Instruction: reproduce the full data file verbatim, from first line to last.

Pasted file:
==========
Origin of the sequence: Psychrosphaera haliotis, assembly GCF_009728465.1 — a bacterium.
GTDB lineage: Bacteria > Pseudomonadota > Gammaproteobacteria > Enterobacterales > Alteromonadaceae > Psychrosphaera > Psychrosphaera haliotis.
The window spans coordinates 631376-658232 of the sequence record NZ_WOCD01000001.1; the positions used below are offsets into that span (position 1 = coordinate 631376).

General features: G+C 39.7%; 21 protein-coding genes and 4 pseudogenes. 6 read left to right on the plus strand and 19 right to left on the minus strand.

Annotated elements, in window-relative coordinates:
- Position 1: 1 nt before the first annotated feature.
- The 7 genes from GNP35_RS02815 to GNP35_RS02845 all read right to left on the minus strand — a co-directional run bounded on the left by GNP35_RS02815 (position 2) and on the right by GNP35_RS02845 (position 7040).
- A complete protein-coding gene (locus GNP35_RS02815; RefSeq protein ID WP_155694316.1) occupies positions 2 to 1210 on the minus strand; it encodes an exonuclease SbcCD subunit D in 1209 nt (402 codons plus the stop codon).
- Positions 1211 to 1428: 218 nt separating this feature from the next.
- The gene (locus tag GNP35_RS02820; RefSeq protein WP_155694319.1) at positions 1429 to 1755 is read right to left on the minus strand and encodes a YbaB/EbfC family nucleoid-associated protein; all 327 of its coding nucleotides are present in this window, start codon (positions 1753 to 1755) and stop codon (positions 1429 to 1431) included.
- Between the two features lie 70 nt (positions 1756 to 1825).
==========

Origin of the sequence: Psychrosphaera haliotis, assembly GCF_009728465.1 — a bacterium.
GTDB lineage: Bacteria > Pseudomonadota > Gammaproteobacteria > Enterobacterales > Alteromonadaceae > Psychrosphaera > Psychrosphaera haliotis.
The window spans coordinates 631376-658232 of the sequence record NZ_WOCD01000001.1; the positions used below are offsets into that span (position 1 = coordinate 631376).

General features: G+C 39.7%; 21 protein-coding genes and 4 pseudogenes. 6 read left to right on the plus strand and 19 right to left on the minus strand.

Annotated elements, in window-relative coordinates:
- Position 1: 1 nt before the first annotated feature.
- The 7 genes from GNP35_RS02815 to GNP35_RS02845 all read right to left on the minus strand — a co-directional run bounded on the left by GNP35_RS02815 (position 2) and on the right by GNP35_RS02845 (position 7040).
- A complete protein-coding gene (locus GNP35_RS02815; RefSeq protein ID WP_155694316.1) occupies positions 2 to 1210 on the minus strand; it encodes an exonuclease SbcCD subunit D in 1209 nt (402 codons plus the stop codon).
- Positions 1211 to 1428: 218 nt separating this feature from the next.
- The gene (locus tag GNP35_RS02820; RefSeq protein WP_155694319.1) at positions 1429 to 1755 is read right to left on the minus strand and encodes a YbaB/EbfC family nucleoid-associated protein; all 327 of its coding nucleotides are present in this window, start codon (positions 1753 to 1755) and stop codon (positions 1429 to 1431) included.
- Between the two features lie 70 nt (positions 1756 to 1825).